Handwriting: Val's Shorthand Suggestions
Gagnon et Thibeault
atg at VIDEOTRON.CA
Tue Dec 23 02:58:09 UTC 2008
Hi Sandy and everyone,
Sandy, thank you for sharing a SW shorthand with us. This shorthand is
good for College or University level for professional works and some people
who are hobbies to write it. I encourage you to develop a SW shorthand
instruction with Val and Adam. I am sure that some people will enjoy
learning it by email. It is nice that there are two types of writing by
hand : a handwriting instruction for children and adults too , and a
shorthand instruction for adults.and professional works.
I enjoy reading your elephant story.
----- Original Message -----
From: "Sandy Fleming" <sandy at scotstext.org>
To: "SignWriting List" <sw-l at majordomo.valenciacc.edu>
Sent: Monday, December 22, 2008 2:56 PM
Subject: [sw-l] Handwriting: Val's Shorthand Suggestions
> Hi Val!
>> Following that idea that the fingers are more important than the base,
>> then the flat hand with five fingers would just be five spokes for
>> five fingers and the base shape would not be written...essentially,
>> the Shorthand would become the cursive form of sw handwriting
>> maybe...this was an idea proposed by Dr. Karen van Hoek, who used the
>> Shorthand as her SW Handwriting system and loved it...
> I've tried writing with these "shorthand" suggestions and I too, love
> it! This seems to bring the feel of SignWriting much closer to the feel
> of writing rather than drawing to me. The signs are written more simply
> so that once I've written one a few times it becomes much easier to
> write it again without having to think about how it's made.
> I've attached an attempt at writing a brief anecdote that runs in my
> family. Since it's not "phonetic" as SignWriting usually is and it's in
> BSL, you may have some difficulty with it, so I'll go through it here.
> The larger sign on the left says "elephant", which is my title for the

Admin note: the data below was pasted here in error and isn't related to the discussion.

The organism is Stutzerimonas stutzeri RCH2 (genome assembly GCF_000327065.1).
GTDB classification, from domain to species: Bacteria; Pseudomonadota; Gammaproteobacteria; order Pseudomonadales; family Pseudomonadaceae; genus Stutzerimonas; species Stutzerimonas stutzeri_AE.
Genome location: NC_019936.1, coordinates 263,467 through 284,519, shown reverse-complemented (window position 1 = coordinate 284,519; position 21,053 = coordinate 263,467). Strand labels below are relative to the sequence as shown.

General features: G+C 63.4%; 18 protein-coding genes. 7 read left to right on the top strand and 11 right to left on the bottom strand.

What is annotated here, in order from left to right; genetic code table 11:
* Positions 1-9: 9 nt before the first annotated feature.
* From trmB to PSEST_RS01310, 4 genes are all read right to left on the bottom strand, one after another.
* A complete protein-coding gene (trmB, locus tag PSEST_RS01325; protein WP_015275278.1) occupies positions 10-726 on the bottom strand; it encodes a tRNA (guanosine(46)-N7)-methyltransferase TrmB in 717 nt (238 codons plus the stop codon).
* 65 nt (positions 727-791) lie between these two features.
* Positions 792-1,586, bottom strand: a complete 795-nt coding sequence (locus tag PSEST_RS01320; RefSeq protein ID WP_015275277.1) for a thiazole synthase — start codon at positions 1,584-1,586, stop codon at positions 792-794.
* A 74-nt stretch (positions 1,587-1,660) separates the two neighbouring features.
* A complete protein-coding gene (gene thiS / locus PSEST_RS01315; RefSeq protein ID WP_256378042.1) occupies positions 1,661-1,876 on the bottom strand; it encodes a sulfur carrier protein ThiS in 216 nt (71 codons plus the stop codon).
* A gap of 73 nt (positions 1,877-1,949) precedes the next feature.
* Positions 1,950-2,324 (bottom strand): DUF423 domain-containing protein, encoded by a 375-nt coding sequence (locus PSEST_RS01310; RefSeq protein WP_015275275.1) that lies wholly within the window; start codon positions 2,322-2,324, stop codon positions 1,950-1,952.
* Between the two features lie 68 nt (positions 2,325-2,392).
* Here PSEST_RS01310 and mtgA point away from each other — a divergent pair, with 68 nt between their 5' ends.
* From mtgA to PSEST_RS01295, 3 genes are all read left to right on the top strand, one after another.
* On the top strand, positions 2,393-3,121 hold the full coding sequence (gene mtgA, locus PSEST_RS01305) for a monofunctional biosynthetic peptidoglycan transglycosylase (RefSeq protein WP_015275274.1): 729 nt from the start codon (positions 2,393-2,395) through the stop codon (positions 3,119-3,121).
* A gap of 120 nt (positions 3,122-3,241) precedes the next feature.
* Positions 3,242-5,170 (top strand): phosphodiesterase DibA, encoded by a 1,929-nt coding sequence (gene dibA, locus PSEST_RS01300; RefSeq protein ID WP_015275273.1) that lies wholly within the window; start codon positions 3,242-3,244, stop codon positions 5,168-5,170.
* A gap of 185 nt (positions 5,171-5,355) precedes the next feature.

> Sign-for-sign, it then goes like this:
> aLongTimeAgo Scotland h-a-w-i-c-k | cousin me | andUncle me | street
> justWalkingAlong || circus carnivalComingTowardsThem
> bothWatchingItGoingBy finish || uncle askChild elephant didYouSee? ||
> cousinLooksUpAtHim elephant what? ||
> Or in English:
> A long time ago in Hawick in Scotland my cousin and uncle were walking
> along the street when a circus carnival came by. They watched it passing
> and when it was gone my uncle asked my cousin, "Did you see the
> elephant?" He said, "What elephant?"
> Some notes on the writing:
> elephant: the handshape here is a full "C" without the palm drawn. I
> hope this is clear enough for someone who's used to it.
> h-a-w-i-c-k: When signing with someone at a bar I noticed how she was
> holding her drink in one hand and doing two-handed fingerspelling with
> her free hand only. It occurred to me that you often see this and it
> might be a good way of writing two-handed fingerspelling in a simpler
> way that still makes sense to native BSLers. Combining this with Val's
> suggestion of not writing the palms, this is the result. I've sometimes
> written both hands when that emphasises the connection with the Latin
> letter, as for "K" in this word.
> andUncle: the single head nod which sometimes means "and" I've written
> without the arrowhead. I've been doing this for a long time for head
> nods and shakes.
> street: I perhaps wrote this sign too quickly as it's a bit out of
> shape! it's two "American-H" hands written with the palms because the
> orientation is unusual so I felt it had to be indicated.
> justWalkingAlong: I've missed out the arrowheads again, this time for
> the "relaxed pout" on the mouth indicating that the walk is "as normal".
> The half-arrowhead is horizontal, but if I'd been more careful it would
> have been diagonal!
> circus: I hope this is clear, it's supposed to be twisting three curved
> fingers (thumb, index and middle) about the nose like a clown nose.
> carnivalComingTowardsUs: again, I wrote the palms because I felt the
> orientation was unusual.
> bothWatchingItGoingBy: for a while now I've just repeated arrowheads to
> indicate repeated movements, so this arrow is swept through three times,
> in BSL indicating an activity that went on for some time.
> finish: the two little lines are thumbs; the arrows are supposed to be
> moving upwards but I didn't draw them doubled; I didn't worry so much
> about clarity because this sign is used very frequently and couldn't be
> mistaken for anything else.
> what: again, I've missed the arrowheads as this shaking from side to
> side movement should be clear enough to BSLers.
> Will everybody be able to see this? What's best to submit graphics in,
> PNG, GIF or JPEG?
> Sandy Fleming
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